Time variable gravity from kinematic orbits of LEO satellites – A 15+ years series of monthly solutions without gaps

  • Norbert Zehentner (Speaker)
  • Mayer-Gürr, T. (Contributor)
  • Sebastian Strasser (Contributor)

Activity: Talk or presentationTalk at conference or symposiumScience to science


Gravity field recovery from high-low satellite to satellite tracking has been applied successfully to former gravity missions like CHAMP and GOCE. The process to derive gravity field estimates from GNSS observations is separated into two steps. First kinematic orbits for the LEO satellite are derived from the GNSS measurements. Subsequently the kinematic orbit positions are introduced as pseudo-observations estimate the gravity field. We make use of a precise point positioning approach based on raw GNSS observations to retrieve kinematic orbits with accuracies of a few centimeters. Some special aspects of the approach are: antenna center variations for phase and code observations, azimuth and nadir angle dependent antenna center variations for transmitters, and azimuth and nadir angle dependent accuracy information for each observation type. In this contribution we will show the impact of these specific processing aspects on the orbit quality and on derived gravity field estimates. The method has been applied to a number of LEO missions, including non-gravity missions like Swarm, Terra-SAR-X, TanDEM-X, MetOp, or Jason 1&2. Based on kinematic orbits from more than 10 satellite missions a time series of individual and unconstrained monthly gravity field solutions has been produced. The series starts in January 2002 and spans more than 15 years without gaps. We demonstrate that it is possible to observe mass variations for regions like Greenland, the Antarctic, the amazon basin, and other large river basins, down to areas as small as the Caspian Sea.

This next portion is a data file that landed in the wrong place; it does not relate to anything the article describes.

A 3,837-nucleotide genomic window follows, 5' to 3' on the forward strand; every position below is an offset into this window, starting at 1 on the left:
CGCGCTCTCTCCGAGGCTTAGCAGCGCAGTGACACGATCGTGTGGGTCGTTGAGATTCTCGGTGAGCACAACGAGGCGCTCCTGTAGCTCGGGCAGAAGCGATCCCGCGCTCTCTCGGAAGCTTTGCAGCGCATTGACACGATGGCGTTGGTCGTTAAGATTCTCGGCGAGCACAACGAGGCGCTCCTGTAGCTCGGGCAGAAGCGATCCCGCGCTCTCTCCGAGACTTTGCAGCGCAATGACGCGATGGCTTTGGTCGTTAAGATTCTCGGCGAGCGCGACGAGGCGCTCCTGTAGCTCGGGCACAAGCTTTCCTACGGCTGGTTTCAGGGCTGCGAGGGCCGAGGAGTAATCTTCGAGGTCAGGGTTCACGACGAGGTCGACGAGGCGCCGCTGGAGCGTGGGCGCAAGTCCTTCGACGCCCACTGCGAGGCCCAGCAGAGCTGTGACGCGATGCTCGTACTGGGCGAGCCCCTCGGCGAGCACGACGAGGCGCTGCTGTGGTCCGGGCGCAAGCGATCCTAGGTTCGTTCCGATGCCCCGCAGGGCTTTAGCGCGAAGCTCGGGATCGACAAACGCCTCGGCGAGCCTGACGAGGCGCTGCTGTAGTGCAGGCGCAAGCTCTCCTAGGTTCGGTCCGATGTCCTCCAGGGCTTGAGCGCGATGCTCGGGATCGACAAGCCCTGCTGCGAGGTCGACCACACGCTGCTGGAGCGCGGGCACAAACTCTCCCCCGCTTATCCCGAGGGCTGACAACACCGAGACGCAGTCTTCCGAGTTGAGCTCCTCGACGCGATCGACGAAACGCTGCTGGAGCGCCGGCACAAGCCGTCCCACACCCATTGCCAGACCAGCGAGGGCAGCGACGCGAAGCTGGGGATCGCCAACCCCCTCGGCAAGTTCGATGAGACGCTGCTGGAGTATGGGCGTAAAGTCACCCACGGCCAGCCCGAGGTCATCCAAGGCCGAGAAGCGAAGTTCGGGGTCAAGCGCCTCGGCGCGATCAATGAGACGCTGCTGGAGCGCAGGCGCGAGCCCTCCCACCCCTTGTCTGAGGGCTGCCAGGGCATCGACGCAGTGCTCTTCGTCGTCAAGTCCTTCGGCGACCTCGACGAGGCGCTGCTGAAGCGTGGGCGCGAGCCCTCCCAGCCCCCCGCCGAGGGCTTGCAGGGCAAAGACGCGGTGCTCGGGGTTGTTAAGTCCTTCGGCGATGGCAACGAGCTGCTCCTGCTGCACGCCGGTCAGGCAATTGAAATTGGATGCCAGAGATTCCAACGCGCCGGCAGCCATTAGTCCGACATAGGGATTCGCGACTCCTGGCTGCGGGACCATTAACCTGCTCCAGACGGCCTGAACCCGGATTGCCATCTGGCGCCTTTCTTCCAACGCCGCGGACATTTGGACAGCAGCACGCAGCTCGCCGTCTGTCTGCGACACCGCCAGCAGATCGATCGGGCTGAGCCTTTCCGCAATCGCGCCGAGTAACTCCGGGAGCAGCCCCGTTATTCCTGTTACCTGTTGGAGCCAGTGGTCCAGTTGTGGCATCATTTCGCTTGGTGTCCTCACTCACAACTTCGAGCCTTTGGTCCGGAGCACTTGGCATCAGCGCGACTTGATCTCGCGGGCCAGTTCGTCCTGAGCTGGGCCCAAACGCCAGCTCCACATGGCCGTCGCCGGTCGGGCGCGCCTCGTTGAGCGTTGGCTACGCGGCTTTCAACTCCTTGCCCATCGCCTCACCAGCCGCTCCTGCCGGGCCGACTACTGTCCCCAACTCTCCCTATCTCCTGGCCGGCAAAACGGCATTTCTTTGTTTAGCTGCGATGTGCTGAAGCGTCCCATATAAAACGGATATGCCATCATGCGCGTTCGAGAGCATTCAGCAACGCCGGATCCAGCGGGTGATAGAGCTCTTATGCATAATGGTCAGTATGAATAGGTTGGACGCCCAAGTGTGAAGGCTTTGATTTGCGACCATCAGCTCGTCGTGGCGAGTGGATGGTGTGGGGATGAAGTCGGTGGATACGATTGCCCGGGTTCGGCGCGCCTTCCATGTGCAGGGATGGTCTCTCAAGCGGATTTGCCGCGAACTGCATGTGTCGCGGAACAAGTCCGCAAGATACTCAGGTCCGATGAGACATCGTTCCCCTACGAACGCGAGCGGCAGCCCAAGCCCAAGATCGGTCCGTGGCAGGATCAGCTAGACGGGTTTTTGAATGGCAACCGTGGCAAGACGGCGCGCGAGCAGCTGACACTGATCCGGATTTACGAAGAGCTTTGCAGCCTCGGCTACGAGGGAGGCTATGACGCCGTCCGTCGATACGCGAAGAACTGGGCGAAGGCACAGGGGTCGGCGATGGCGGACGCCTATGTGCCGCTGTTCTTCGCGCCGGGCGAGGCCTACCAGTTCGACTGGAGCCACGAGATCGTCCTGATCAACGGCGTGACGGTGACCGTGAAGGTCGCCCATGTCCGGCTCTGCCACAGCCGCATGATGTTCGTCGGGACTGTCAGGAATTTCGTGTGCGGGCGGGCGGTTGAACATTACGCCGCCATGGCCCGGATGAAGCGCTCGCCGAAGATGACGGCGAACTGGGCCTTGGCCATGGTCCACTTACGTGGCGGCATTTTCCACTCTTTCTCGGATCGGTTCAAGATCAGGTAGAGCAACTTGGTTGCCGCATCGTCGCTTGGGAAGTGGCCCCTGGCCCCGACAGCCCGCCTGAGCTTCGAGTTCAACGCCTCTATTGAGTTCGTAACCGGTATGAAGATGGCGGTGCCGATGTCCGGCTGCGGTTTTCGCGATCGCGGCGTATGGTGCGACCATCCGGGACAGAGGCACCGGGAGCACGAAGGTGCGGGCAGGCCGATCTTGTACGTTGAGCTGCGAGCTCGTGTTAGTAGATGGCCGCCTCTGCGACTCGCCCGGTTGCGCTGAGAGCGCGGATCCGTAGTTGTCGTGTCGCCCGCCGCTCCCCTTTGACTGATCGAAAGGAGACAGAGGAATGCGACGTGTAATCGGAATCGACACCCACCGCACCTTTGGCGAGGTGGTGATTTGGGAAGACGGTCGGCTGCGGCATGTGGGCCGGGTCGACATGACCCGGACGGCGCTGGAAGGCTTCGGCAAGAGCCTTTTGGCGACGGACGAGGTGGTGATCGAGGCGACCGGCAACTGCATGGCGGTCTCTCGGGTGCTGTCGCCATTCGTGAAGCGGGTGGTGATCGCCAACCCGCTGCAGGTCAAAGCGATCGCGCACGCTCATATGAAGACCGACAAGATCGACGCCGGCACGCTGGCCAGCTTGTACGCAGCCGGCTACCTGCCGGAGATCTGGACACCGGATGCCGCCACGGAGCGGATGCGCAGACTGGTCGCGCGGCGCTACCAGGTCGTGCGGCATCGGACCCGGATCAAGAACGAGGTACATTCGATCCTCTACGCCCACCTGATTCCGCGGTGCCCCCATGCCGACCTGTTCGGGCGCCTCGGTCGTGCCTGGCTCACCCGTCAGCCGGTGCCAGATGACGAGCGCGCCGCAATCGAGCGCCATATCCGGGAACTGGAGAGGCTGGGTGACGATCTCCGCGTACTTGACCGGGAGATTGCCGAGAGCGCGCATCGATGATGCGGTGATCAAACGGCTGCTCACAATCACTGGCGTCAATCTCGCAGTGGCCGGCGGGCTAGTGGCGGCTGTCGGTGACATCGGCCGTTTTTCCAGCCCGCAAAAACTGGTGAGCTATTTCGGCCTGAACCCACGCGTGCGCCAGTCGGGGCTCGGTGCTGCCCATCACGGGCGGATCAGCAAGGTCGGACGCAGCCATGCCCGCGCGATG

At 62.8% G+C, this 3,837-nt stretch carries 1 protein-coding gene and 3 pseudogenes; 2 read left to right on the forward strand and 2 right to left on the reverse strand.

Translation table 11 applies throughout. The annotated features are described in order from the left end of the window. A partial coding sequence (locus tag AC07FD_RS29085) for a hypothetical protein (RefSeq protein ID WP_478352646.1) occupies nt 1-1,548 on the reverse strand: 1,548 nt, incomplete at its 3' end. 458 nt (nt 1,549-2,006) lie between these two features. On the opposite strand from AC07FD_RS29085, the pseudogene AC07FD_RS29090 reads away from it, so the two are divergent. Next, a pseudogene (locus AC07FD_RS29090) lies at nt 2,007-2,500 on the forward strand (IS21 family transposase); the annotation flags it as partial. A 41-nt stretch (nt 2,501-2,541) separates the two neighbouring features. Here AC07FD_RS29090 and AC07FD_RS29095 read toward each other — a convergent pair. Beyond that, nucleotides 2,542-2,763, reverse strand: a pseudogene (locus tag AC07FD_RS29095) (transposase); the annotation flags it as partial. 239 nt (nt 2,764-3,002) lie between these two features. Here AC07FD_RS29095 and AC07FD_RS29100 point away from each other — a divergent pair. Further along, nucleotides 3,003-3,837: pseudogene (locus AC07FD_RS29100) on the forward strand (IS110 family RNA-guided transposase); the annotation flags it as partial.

Period3 Aug 2017
Event titleIAG-IASPEI Joint Scientific Assembly 2017
Event typeConference
LocationKobe, JapanShow on map
Degree of RecognitionInternational

Fields of Expertise

  • Sustainable Systems